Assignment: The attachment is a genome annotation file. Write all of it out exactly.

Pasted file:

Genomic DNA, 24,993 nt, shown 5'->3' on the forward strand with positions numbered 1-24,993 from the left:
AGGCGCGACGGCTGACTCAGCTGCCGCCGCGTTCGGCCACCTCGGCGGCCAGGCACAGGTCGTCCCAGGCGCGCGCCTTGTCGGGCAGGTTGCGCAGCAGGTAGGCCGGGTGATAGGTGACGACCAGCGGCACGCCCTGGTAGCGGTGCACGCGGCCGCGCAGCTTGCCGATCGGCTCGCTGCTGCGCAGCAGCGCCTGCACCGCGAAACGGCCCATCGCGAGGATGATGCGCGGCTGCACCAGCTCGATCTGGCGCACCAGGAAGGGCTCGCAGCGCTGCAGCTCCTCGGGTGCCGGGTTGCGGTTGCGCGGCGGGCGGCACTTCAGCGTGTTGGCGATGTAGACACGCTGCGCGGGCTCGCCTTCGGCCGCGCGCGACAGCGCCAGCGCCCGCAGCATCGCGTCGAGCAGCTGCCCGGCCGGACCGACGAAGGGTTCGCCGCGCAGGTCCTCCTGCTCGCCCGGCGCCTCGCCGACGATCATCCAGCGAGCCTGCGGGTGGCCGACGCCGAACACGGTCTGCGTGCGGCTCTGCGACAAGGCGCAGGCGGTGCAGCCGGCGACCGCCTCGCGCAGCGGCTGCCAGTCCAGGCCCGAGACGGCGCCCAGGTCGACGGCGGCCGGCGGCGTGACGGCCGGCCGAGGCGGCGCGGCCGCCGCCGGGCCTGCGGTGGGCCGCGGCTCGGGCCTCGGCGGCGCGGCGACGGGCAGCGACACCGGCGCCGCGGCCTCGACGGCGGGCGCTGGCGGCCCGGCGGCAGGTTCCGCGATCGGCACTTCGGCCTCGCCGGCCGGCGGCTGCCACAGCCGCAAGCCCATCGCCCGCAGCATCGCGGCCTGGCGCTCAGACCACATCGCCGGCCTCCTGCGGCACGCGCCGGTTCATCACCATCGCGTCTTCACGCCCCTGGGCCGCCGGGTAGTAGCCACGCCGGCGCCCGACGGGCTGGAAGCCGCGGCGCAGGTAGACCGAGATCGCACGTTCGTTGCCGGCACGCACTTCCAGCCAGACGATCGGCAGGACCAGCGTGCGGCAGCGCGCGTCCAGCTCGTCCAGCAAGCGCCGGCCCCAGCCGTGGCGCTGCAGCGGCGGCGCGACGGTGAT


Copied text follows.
Genomic DNA, 24,993 nt, shown 5'->3' on the forward strand with positions numbered 1-24,993 from the left:
AGGCGCGACGGCTGACTCAGCTGCCGCCGCGTTCGGCCACCTCGGCGGCCAGGCACAGGTCGTCCCAGGCGCGCGCCTTGTCGGGCAGGTTGCGCAGCAGGTAGGCCGGGTGATAGGTGACGACCAGCGGCACGCCCTGGTAGCGGTGCACGCGGCCGCGCAGCTTGCCGATCGGCTCGCTGCTGCGCAGCAGCGCCTGCACCGCGAAACGGCCCATCGCGAGGATGATGCGCGGCTGCACCAGCTCGATCTGGCGCACCAGGAAGGGCTCGCAGCGCTGCAGCTCCTCGGGTGCCGGGTTGCGGTTGCGCGGCGGGCGGCACTTCAGCGTGTTGGCGATGTAGACACGCTGCGCGGGCTCGCCTTCGGCCGCGCGCGACAGCGCCAGCGCCCGCAGCATCGCGTCGAGCAGCTGCCCGGCCGGACCGACGAAGGGTTCGCCGCGCAGGTCCTCCTGCTCGCCCGGCGCCTCGCCGACGATCATCCAGCGAGCCTGCGGGTGGCCGACGCCGAACACGGTCTGCGTGCGGCTCTGCGACAAGGCGCAGGCGGTGCAGCCGGCGACCGCCTCGCGCAGCGGCTGCCAGTCCAGGCCCGAGACGGCGCCCAGGTCGACGGCGGCCGGCGGCGTGACGGCCGGCCGAGGCGGCGCGGCCGCCGCCGGGCCTGCGGTGGGCCGCGGCTCGGGCCTCGGCGGCGCGGCGACGGGCAGCGACACCGGCGCCGCGGCCTCGACGGCGGGCGCTGGCGGCCCGGCGGCAGGTTCCGCGATCGGCACTTCGGCCTCGCCGGCCGGCGGCTGCCACAGCCGCAAGCCCATCGCCCGCAGCATCGCGGCCTGGCGCTCAGACCACATCGCCGGCCTCCTGCGGCACGCGCCGGTTCATCACCATCGCGTCTTCACGCCCCTGGGCCGCCGGGTAGTAGCCACGCCGGCGCCCGACGGGCTGGAAGCCGCGGCGCAGGTAGACCGAGATCGCACGTTCGTTGCCGGCACGCACTTCCAGCCAGACGATCGGCAGGACCAGCGTGCGGCAGCGCGCGTCCAGCTCGTCCAGCAAGCGCCGGCCCCAGCCGTGGCGCTGCAGCGGCGGCGCGACGGTGAT